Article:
LIMPING TOWARD TRADE AUTOMATION

LIMPING TOWARD TRADE AUTOMATION

It seems like such a simple idea. Make it so there's just one place where importers and exporters can file all their government paperwork in a single document. And make that place electronic.

We do, after all, live in the Internet age. Every company records its key data on a computer at some point, and the Net gives us an efficient way to share data between different computers. There's no need to retype data, or, heaven forbid, actually submit it on paper. Our technology is just too good for that now.But improvements in technology do not always bring with them improvements in bureaucracy and management, and that's why the simple idea of one electronic place for filing trade documentation is still just a dream. The dream is called the International Trade Data System (ITDS), and it had a dry run called the Natap, which was short for North American Automated Trade Prototype.

A few years back I went up to Buffalo, N.Y., to see how Natap was working at the Peace Bridge between the United States and Canada.

It sounded like they were doing something really cool there by using electronic transponders to automatically identify trucks and their shipments as they crossed the border. If all the documentation submitted previously over the Internet was in order, the truck would barely have to slow down, saving the shipper, the carrier and the government valuable time and money.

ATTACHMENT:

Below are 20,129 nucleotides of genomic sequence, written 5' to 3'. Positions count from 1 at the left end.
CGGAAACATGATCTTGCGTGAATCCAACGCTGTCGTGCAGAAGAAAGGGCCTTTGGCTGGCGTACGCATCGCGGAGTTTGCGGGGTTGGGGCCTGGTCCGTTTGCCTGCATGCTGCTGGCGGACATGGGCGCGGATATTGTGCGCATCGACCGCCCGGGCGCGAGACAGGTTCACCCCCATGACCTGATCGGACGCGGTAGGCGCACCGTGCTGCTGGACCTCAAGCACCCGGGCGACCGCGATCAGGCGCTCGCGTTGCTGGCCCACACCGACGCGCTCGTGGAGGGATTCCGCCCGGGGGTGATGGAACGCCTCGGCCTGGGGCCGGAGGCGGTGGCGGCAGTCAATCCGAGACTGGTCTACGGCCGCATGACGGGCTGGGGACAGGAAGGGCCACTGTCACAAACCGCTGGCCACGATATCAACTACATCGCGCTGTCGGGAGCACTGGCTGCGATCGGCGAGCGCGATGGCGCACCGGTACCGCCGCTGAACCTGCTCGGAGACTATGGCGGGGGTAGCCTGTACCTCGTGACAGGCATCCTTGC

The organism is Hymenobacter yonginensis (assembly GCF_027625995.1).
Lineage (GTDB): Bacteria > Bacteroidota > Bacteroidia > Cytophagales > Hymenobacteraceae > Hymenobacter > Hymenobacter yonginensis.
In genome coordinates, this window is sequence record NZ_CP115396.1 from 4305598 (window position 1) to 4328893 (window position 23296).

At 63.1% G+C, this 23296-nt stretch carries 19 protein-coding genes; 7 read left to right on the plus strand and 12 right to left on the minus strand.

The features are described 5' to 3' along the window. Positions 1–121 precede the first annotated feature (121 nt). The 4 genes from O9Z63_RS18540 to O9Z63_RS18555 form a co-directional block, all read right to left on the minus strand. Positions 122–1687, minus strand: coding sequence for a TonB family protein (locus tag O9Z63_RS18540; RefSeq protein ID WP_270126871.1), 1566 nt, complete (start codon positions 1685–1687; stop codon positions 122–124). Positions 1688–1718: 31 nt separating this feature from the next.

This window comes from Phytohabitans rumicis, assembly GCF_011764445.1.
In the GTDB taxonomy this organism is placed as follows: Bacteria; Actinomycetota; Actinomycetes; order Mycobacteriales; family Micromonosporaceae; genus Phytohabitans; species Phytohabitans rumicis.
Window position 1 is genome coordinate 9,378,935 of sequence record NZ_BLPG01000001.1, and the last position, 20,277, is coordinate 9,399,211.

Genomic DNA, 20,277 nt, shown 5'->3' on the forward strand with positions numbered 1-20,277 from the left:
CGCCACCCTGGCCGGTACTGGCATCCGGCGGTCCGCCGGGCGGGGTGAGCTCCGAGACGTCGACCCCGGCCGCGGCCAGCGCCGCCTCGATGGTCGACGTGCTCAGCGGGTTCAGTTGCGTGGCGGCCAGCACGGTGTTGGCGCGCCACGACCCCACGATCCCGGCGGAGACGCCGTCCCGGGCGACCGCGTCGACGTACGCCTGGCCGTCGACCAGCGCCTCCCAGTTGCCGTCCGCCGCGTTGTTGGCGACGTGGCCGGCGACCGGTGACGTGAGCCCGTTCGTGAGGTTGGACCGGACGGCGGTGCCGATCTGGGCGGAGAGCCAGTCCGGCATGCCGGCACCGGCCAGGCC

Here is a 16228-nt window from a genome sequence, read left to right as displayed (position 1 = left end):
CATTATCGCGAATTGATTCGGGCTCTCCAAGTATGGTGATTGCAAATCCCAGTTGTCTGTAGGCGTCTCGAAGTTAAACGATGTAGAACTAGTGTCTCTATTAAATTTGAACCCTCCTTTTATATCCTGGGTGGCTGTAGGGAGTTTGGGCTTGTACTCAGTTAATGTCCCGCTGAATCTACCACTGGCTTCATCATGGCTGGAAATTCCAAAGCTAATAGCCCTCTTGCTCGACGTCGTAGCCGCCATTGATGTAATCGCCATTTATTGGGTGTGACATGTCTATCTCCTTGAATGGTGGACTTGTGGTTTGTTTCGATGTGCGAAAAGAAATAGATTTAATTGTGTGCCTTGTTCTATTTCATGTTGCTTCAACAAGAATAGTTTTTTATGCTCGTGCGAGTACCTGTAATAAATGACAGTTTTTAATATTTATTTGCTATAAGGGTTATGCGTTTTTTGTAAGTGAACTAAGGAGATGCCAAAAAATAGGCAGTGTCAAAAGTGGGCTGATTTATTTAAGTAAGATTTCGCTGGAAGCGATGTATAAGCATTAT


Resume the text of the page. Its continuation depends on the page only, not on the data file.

But when I got to Buffalo, eager to see this system in action, the folks there just looked at me kind of sadly and said nobody had been using Natap much yet. Years later, it doesn't seem like much has changed.

This year, Natap was dismantled after being used much less than had been hoped. Only one of the border crossings between the United States and Mexico that had been designated for Natap actually saw the program tried.

And ITDS, the permanent system that was supposed to replace Natap, now looks to be at least five years away. How did this happen? Why is it taking us so long to get something so basic into place?

The answer has to do with the fact that technological change always brings with it other changes in the way we do business, and it's those other changes that often cause the roadblocks.

The whole ITDS concept provoked a lot of consternation in the trade community because of a fear the government would use the system to force shippers to submit more information and to be held legally responsible for errors in that information.

With Natap, the government reacted to these fears by trying to sell shippers on the idea that the system was really for their own benefit, and would save them time and money. ''We're from the government and we're here to help you,'' the officials essentially said.

But an electronic data-automation system like this rarely bestows great benefits on users.

The main benefits go to the provider, who needs to employ fewer people doing routine, clerk-like tasks and can, instead, let a computer perform them.

Here, the provider is the government, or, if you like, the general taxpayer. This provider desperately needs to move forward with electronic improvements.

It's not going to help us to get there if we keep being dishonest with ourselves about who is really going to benefit from all this.